Sunday, 5 October 2014

Exhausting Pipes (3)

In 'Exhausting Pipes (2)', I'd just received Sentinel 7109's machined chimney castings from Mendip Steam Restoration Ltd. with 'Interesting Times Ahead'!

I first had to fit the original pipes to the top of the new castings - the key point being that the outer shells' mounting holes also had to line up with the corresponding holes in the pipes. The pipes also had to end up being the same height as the originals.

Luck was on my side. Until this moment, I hadn't realised that the pipes were bored out at the lower end so that there was a lip to support the pipes at the correct height (assuming the new castings were the same height as the originals - which they were!).
Supporting lip at lower end of pipe
I could thus put the pipes in place over the castings (with a lot of assistance from a rubber mallet!).
Pipes on casting (ignore the bolt heads)
Outer shell mounting holes are highlighted
Then, using a couple of metal rods, I was able to support the outer shell in place and adjust the pipe orientation to suit.
Pipes line up with outer shell fixing holes
I marked out the fixing holes in the castings using the holes in the pipes, then drilled and tapped them (M10).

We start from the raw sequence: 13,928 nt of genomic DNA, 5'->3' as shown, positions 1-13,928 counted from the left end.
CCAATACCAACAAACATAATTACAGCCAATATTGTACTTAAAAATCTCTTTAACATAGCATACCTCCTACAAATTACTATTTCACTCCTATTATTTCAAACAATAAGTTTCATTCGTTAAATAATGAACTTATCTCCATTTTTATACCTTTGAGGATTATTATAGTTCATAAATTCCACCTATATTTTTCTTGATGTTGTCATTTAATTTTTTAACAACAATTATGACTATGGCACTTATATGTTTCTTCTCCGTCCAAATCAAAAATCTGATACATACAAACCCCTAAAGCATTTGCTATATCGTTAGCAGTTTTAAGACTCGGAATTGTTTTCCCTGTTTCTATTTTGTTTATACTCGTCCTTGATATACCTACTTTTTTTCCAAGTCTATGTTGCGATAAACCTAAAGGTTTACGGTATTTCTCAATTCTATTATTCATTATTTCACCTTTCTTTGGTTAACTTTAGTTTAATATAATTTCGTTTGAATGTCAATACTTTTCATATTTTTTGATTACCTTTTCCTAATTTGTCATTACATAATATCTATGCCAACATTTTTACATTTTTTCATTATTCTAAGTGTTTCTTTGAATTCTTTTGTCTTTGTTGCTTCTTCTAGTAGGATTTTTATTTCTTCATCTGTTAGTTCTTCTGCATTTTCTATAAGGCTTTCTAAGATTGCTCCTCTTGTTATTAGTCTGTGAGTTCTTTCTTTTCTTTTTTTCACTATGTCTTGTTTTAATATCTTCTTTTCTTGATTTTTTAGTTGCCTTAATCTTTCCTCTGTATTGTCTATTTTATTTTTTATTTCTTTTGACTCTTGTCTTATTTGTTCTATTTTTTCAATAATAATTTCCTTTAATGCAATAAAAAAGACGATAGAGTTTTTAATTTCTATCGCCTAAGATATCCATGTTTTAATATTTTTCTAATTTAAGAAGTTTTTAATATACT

Tapping the castings
That sorted out the pipes but the outer shells were not in very good condition.
Corrosion around an outer shell upper fixing hole
Corrosion around outer shell lower fixing holes
I decided to attach sheets of metal over the corroded sections and weld, bolt or rivet them in place.
Outer shell upper fixing hole repaired
Outer shell lower fixing holes repaired
The sheet metal was 0.8mm thick and thus fairly pliable. To make it follow the curve of the original was a challenge but after a bit of thought I found a ratchet strap could pull it into shape so that I could drill the fixing holes.
So finally, putting it all together, it looks like this (both of them similar). The M10 fixings are all stainless steel for greater resilience in this environment.
Finished (nearly)
Next, there is some fine welding to tidy up a few rough edges and a decent coat of suitable paint. Oh, and hoisting them into place (not trivial!).

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